Wild pigs have been present in coastal South Carolina since they were released by the Spanish in the 1500s. Their historic range was geographically limited to floodplains of major river systems. In the mountains of the state, Eurasian wild hogs were introduced in the early 1900s. In the 1980s wild pigs were found in only 26 counties, with the distribution generally resembling their historic range. Wild pigs are highly adaptable. By 2008 wild pigs were documented in all 46 counties with small, scattered populations in the Piedmont area related to recent translocation by humans. The harvest of wild pigs in 2009 was estimated at 36,888 and the estimated population in 2010 is 150,000. The South remains the epicenter of wild hog populations.
Wild pigs come in all shapes, sizes, and colors. They are most frequently blackish, and typically have a coat of brown or black hairs with white or tan distal tips. Pigs have 44 permanent teeth, these teeth grow continually and because of friction become quite sharp, particularly the lower canines. These “tusks” can grow 4 inches or more in length out of the socket. Wild pigs mature at a young age and can reproduce multiple times a year. Females can have large litters up to 8 piglets. Piglets normally are weaned around 3 months at which time females can start breeding.
In most areas the most significant cause of mortality in wild pigs is hunting. In most cases hunting alone cannot control population.
In the United States, $1.5 billion dollars in agricultural damage is lost annually due to feral hogs.
Wild hogs consume and trample crops such as hay, corn, peanuts, small grains, vegetables, watermelons, soybeans, cotton, and others. They damage pasture by rooting and digging.
Feral hogs can damage fences, roads and cause serious damage to dikes.
Wild hogs can also have an impact on livestock:
They can prey on lambs, goats, newborn cattle, poultry, & exotic game.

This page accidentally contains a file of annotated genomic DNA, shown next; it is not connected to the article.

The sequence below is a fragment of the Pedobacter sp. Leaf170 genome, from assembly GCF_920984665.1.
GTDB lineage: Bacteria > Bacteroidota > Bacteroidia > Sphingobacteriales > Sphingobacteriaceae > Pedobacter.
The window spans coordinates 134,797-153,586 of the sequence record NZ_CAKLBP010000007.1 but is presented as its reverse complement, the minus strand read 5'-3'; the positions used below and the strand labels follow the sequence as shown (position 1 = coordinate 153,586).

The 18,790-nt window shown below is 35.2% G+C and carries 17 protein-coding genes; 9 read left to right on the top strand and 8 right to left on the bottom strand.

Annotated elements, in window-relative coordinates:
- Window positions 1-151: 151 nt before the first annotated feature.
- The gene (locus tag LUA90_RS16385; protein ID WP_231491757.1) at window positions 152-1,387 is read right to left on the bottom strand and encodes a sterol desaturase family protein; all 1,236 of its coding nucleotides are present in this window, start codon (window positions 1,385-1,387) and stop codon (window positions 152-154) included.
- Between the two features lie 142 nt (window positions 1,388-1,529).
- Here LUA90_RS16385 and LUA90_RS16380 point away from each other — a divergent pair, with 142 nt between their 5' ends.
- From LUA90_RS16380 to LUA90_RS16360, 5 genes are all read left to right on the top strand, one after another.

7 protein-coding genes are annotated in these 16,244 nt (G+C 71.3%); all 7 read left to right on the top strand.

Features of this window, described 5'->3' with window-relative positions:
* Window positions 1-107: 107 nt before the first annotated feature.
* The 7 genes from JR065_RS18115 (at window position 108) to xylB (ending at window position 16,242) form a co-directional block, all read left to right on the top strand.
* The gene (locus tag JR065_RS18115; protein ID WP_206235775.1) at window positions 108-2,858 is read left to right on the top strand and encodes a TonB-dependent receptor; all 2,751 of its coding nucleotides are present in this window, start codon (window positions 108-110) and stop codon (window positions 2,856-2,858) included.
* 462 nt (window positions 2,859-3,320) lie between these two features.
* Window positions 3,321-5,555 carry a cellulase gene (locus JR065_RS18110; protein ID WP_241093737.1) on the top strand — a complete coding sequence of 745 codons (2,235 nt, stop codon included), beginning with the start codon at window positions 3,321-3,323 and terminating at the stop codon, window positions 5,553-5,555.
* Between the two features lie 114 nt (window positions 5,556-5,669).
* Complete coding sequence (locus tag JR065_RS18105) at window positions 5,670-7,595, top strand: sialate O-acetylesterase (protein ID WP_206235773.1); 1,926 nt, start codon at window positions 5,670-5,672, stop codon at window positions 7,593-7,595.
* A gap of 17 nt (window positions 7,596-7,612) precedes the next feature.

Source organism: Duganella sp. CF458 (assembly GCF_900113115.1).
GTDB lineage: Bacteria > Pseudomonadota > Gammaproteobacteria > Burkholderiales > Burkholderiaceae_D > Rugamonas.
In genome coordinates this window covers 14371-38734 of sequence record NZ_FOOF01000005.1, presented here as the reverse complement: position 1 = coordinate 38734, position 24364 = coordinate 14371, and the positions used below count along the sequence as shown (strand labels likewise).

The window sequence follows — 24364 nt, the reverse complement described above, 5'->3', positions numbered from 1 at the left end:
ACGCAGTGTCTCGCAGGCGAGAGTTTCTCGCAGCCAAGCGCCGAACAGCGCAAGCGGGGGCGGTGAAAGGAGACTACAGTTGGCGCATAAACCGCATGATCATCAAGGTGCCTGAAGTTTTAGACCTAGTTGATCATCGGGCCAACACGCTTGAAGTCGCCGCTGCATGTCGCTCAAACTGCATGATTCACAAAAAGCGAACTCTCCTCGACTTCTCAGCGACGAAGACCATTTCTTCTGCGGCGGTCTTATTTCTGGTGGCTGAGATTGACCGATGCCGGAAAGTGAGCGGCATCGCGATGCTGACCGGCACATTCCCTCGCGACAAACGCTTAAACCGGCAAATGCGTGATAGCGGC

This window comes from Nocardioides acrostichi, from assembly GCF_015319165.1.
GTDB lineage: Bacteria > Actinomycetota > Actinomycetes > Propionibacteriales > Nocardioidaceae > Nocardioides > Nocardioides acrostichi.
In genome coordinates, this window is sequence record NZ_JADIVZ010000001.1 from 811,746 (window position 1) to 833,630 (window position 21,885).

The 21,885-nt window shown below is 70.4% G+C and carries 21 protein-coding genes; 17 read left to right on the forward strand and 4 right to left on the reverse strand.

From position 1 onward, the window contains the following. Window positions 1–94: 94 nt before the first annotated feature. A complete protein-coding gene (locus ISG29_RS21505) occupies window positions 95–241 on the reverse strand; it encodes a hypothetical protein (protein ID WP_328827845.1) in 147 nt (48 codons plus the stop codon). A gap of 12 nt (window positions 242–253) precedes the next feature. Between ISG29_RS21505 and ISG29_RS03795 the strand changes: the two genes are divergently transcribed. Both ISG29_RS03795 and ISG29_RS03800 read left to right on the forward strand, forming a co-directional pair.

Predation on young animals usually occurs on calving or lambing grounds, may be attracted to afterbirth. They kill prey by biting and crushing skull or neck.
Wild hogs can cause forestry and reforestation problems. Hardwood and pine seedlings (especially longleaf) are very susceptible to pig damage through consumption, rooting and trampling.
Wild hogs cause damage in suburban communities. Yards, landscape, and ornamental plants can be destroyed. They also cause damage to gardens and can cause considerable damage to golf courses.
Feral hogs carry disease that affect human beings, livestock, and wildlife.
Known Feral Swine Diseases and Risks:
Pseudorabies, Swine Brucellosis, Classic Swine Fever, African Swine Fever
Foot-and-Mouth Disease, PRRS, Circovirus, Influenza Virus, Trichinosis, Toxoplasmosis
Newberry Soil & Water Conservation District piloted a Feral Swine Eradication and Control Program thru the NRCS and the USDA along with Savannah River Ecology Lab, Animal Plant Health Inspection Services and University of GA Research Foundation. The program tracks, monitors and removes Feral Hogs across Newberry County thru September 2023. We are looking for participation from Newberry County Landowners to utilize their lands to eradicate this invasive species. Since program inception in December 2020 there have been 249 Hogs from 8021 acres on 21 participating landowners in Newberry County. The program may also has funding to help replant crops.
Please contact Crista at the NSWCD office at 803-597-3160 to participate.
Credits DNR, West, Cooper and Armstrong (Managing Wild Pigs: A Technical Guide)